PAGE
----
Tensors are a hot topic in the world of data science and machine learning. But what are tensors, and why are they so important? In this post, we will explain the concepts of **Tensor **using **Python Numpy examples** with the help of simple explanation. We will also discuss some of the ways that tensors can be used in data science and machine learning. When starting to learn deep learning, you must get a good understanding of the data structure namely tensor as it is used widely as the basic data structure in frameworks such as tensorflow, PyTorch, Keras etc. Stay tuned for more information on tensors!

Table of Contents

## What are tensors, and why are they so important?

Tensors are a key data structure in many machine learning and deep learning algorithms. Tensors are mathematical objects that generalize matrices to higher dimensions. Just as matrices are used to represent linear transformations, tensors can be used to represent more general types of transformations. Tensors are also the natural data structure for representing multidimensional data, such as images, video, and other types of data. The power of tensors comes from the fact that they can be used to efficiently represent very high-dimensional data. For example, a tensor with 10^6 elements can represent a million-dimensional vector. Tensors are thus an essential tool for handling large-scale datasets. In addition, tensors can be easily manipulated using the powerful tools of linear algebra. This makes them well suited for use in deep learning algorithms, which often require the efficient manipulation of large amounts of data.

Simply speaking, **Tensor is a container of data**. The data can be numerical or character. However, **mostly, tensors hold numbers or numerical data**. Tensors can be represented as an array data structure. In this post, you will learn about how to express tensor as 1D, 2D, 3D Numpy array. Before going ahead and see the examples of 1D, 2D and 3D tensors, lets understand the key features of tensors:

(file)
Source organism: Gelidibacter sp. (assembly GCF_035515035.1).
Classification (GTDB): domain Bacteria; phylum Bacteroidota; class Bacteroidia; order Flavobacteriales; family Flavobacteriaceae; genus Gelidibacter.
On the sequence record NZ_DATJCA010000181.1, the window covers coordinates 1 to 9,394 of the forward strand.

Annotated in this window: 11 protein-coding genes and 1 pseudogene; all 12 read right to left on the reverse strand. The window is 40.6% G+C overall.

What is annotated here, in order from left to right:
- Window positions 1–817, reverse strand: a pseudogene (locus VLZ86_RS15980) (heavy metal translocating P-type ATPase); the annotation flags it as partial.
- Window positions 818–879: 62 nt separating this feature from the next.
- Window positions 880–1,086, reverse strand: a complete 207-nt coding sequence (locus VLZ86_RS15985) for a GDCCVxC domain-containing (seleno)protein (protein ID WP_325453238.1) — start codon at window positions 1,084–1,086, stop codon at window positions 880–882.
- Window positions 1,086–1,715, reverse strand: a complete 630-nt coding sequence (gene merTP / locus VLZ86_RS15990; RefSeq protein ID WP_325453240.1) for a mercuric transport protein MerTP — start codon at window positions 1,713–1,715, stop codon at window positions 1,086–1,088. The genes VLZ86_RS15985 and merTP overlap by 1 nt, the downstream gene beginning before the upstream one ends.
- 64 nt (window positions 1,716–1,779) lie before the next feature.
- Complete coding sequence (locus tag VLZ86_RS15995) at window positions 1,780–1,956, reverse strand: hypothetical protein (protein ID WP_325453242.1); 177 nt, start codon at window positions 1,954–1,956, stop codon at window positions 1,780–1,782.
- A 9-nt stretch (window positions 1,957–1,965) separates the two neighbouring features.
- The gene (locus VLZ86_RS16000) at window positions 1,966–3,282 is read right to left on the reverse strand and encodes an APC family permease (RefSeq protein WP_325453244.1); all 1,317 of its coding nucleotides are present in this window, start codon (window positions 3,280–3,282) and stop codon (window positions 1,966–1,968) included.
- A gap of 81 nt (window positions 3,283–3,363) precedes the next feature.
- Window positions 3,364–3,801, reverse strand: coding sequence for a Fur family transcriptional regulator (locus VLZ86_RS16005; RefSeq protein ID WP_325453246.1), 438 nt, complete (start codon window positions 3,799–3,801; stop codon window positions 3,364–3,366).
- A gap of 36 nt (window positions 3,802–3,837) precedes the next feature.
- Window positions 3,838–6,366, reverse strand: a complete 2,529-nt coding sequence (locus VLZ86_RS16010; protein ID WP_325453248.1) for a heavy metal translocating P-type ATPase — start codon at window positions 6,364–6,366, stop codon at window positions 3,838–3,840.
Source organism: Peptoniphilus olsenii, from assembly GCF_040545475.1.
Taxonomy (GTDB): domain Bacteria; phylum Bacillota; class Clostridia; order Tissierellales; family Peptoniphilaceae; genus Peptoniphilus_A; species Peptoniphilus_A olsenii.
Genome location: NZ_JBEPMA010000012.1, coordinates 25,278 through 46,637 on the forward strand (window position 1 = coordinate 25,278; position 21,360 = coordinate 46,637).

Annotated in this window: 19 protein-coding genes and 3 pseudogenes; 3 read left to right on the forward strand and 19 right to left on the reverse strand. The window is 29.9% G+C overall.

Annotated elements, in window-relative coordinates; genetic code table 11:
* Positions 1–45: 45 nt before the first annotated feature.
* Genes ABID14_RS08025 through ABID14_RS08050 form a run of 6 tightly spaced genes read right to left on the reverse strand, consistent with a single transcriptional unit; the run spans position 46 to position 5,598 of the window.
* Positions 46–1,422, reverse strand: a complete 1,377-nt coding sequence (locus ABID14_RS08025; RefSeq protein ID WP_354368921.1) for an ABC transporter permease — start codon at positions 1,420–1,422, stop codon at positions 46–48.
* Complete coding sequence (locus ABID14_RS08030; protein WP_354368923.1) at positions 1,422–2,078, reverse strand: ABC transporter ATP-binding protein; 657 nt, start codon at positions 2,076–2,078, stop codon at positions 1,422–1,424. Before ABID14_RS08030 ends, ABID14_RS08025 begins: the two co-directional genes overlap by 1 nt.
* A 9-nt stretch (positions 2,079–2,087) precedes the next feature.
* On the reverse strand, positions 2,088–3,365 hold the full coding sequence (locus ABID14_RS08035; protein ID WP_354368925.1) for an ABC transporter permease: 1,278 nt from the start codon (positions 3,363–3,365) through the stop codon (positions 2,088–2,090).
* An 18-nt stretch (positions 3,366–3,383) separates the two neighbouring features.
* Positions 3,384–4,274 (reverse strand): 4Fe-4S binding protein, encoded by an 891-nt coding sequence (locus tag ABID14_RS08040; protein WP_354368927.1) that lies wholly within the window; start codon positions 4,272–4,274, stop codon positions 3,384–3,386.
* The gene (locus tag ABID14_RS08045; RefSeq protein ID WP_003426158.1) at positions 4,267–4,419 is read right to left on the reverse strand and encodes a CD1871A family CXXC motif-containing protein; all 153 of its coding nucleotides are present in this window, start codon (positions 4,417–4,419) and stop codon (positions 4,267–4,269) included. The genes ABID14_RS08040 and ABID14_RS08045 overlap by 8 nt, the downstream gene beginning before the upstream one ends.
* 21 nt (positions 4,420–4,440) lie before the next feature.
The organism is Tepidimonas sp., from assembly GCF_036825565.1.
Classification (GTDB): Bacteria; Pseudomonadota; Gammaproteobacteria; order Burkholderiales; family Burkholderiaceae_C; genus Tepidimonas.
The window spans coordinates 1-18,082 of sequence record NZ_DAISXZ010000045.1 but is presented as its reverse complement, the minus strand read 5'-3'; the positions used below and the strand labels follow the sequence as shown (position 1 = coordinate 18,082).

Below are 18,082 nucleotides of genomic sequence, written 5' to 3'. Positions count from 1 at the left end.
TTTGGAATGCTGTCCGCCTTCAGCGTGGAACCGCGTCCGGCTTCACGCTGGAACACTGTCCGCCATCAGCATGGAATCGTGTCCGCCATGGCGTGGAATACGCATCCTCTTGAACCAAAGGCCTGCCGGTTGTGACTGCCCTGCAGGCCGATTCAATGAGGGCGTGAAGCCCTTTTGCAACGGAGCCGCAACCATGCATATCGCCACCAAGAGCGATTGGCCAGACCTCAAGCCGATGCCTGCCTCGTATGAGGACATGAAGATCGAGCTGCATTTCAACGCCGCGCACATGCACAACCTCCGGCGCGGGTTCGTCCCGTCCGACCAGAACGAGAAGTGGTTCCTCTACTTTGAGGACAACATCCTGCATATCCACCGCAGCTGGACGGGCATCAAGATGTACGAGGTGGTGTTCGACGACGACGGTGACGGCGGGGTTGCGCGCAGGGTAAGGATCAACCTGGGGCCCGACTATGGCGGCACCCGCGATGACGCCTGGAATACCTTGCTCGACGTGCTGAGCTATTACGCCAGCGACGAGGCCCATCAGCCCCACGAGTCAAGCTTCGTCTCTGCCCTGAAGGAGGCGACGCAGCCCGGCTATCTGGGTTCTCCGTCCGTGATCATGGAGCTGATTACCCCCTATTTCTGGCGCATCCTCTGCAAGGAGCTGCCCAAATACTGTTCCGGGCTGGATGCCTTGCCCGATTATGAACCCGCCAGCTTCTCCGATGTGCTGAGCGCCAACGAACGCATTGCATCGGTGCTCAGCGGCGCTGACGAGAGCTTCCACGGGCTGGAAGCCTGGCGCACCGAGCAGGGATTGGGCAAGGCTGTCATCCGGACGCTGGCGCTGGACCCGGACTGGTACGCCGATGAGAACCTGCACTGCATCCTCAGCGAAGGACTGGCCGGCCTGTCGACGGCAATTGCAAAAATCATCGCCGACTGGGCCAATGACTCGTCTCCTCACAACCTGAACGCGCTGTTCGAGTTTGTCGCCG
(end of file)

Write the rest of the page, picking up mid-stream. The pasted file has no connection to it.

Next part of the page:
**Rank or Number of Axes**: Number of axes of a tensor is also termed as the rank of the tensor. Simply speaking, the axes or rank of the tensor represented as an array is number of indices that will be required to access a specific value in the multi-dimensional array aka tensor. Accessing a specific element in a tensor is also called as**tensor slicing.**The first axis of the tensor is also called as a**sample axis.**

**Shape**: Tuple of integers representing the dimensions that the tensor have along each axes.

Tensors can be used to represent data in a variety of ways, including as a sequence, as a graph, or as a set of points in space. In data science and machine learning, tensors are often used to represent high-dimensional data. Tensors can also be used to represent complex relationships between variables. For example, in machine learning, tensors can be used to represent the weights of a neural network.

## What are the different types of tensors?

As learned in the previous section, tensors are mathematical objects that generalize scalars, vectors, and matrices. In other words, they are a natural extension of the concept of vectors and matrices to higher dimensions. Tensors come in different forms, depending on their dimensionality. A 0D tensor is simply a scalar value, while a 1D tensor is a vector. A 2D tensor is a matrix, and a 3D tensor is an array of matrices. Tensors of higher dimensions are simply called N-dimensional tensors or N-tensors. Tensors are used extensively in deep learning and data science.

Lets look at the diagram given below which represents 0D, 1D, 2D and 3D tensors. **0D tensor is a scalar data or simply a number.**

Tensors are used in many different areas of deep learning, such as image recognition and natural language processing. One type of tensor is the weight tensor. Weight tensors are used to store the weights of the connections between neurons in a neural network. The weights are usually initialized randomly before training begins. Another type of tensor is the input tensor. Input tensors contain the input data for a neural network. This data can be anything from images to text data. The input tensor must have the same number of dimensions as the weight tensor. Another type of tensor is the output tensor. Output tensors contain the results of the forward propagation through a neural network. The output tensor will have the same number of dimensions as the input tensor.